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Religious leaders slam Avella landmarking bill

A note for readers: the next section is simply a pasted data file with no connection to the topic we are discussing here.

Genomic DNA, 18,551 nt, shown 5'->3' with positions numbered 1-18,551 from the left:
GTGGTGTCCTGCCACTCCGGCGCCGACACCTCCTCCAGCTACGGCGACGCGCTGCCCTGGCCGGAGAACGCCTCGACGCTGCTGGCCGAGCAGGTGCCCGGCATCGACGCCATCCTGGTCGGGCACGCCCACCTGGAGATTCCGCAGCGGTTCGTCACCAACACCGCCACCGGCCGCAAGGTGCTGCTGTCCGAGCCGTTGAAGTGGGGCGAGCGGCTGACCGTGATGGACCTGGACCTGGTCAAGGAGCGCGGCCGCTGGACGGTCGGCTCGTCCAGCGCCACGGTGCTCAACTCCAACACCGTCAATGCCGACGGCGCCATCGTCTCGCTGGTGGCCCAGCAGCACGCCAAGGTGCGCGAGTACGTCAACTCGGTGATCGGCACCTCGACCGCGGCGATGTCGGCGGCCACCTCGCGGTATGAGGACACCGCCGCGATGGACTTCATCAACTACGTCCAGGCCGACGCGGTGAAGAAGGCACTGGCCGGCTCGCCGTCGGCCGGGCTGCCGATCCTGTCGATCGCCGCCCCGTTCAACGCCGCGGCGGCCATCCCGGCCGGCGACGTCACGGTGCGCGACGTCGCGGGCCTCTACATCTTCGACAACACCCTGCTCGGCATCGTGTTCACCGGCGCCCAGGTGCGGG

While the City Council voted 47-1-0 on Feb. 2 to pass a "demolition by neglect" bill that would punish neglectful owners of landmarked buildings with financial penalties, leaders of major religious organizations are stepping forward to voice their opposition to the bill, claiming such a law would pose hardships for many of their congregations housed in landmarked structures. The chief resistance to the bill, sponsored by City Councilman Tony Avella (D-Bayside), is coming from the New York Interfaith Commission on Landmarking of Religious Property, whose main members are the Archdiocese of New York and the Diocese of Brooklyn and Queens, the Queens Federation of Churches, and the New York Board of Rabbis. "The archdiocese has been making a major push to various parishes to disseminate misinformation that this legislation prevents them from following their mission," said Simeon Bankoff, executive director of the Historic Districts Council and supporter of the bill. Rev. N.J. L'Heureux, Jr., the executive director of the Queens Federation of Churches representing 380 congregations in the borough, said he opposed the bill on the grounds that the measure was needless and the preservation standards arbitrary. "This is an unnecessary bill," L'Heureux said. "It gives the Landmarks Commission a level of authority that is extraordinary. It allows them to issue fines with the ease of a parking ticket on the basis of some repair needed that might cause the building to collapse if left unattended. What slight building defect now if left unattended for 30 years wouldn't have a serious impact on the building?" Moreover, under the proposed law it would be difficult for a church to appeal the Landmarks' findings, he said. "There is little way to challenge such a thing on appeal because the presumption is that they know what they're talking about," L'Heureux said. And though all religious buildings, including churches and temples, are subject to the city's Department of Building's regulations, L'Heureux said agency's rules were based on engineering principles, while the Landmarks' standards were not clearly articulated and could be based on subjective standards like aesthetics. "There are absolutely no objective criteria with the Landmarks ( commission)," he said. "They get to create criteria on the fly. It's like trying to pin down a jellyfish." The religious organizations have been lobbying their respective Council members and reaching out to member congregations, and during last week's vote a handful of members said they had been approached by concerned religious leaders. Bankoff called these tactics "fear mongering." "We are asking for watertight conditions in these landmarks," he said. "This is not going to bankrupt churches." Avella, in presenting his bill for a vote, noted that he had heard the concerns of the religious community and promised to work with them on acceptable language while pushing to protect landmarked buildings. He cited the RKO Keith's Theater in Flushing as a worst-case scenario of neglectful ownership. Tommy Huang, the former owner of the landmarked theater, was convicted of a felony count of ignoring asbestos contamination and spilling hundreds of gallons of kerosene in the basement of the historic theater. "When property owners deliberately neglect a landmark and it is destroyed, that landmark is gone forever, never to return," Avella told the Council before the vote. L'Heureux said that while he hoped the bill would be vetoed by Mayor Michael Bloomberg, he conceded that his group would be willing to work toward a compromise in the bill's language acknowledging the special financial circumstances many non-profits face, a condition he said he has asked for since the beginning. "We want simply to say in case of a non-profit, the hearing officer at the Environmental Control Board (the court where landmarks owners found in violation would be tried) would be expressly permitted to take into account the fiscal needs of the organization and weigh them against the issues at question," he said. Preservationists said they hoped to reach an accord with the religious leaders. "We want to work with colleagues," Bankoff said. "We know the work in the ministry is very important." Reach reporter Sophia Chang by e-mail at or call 718-229-0300, Ext. 146.

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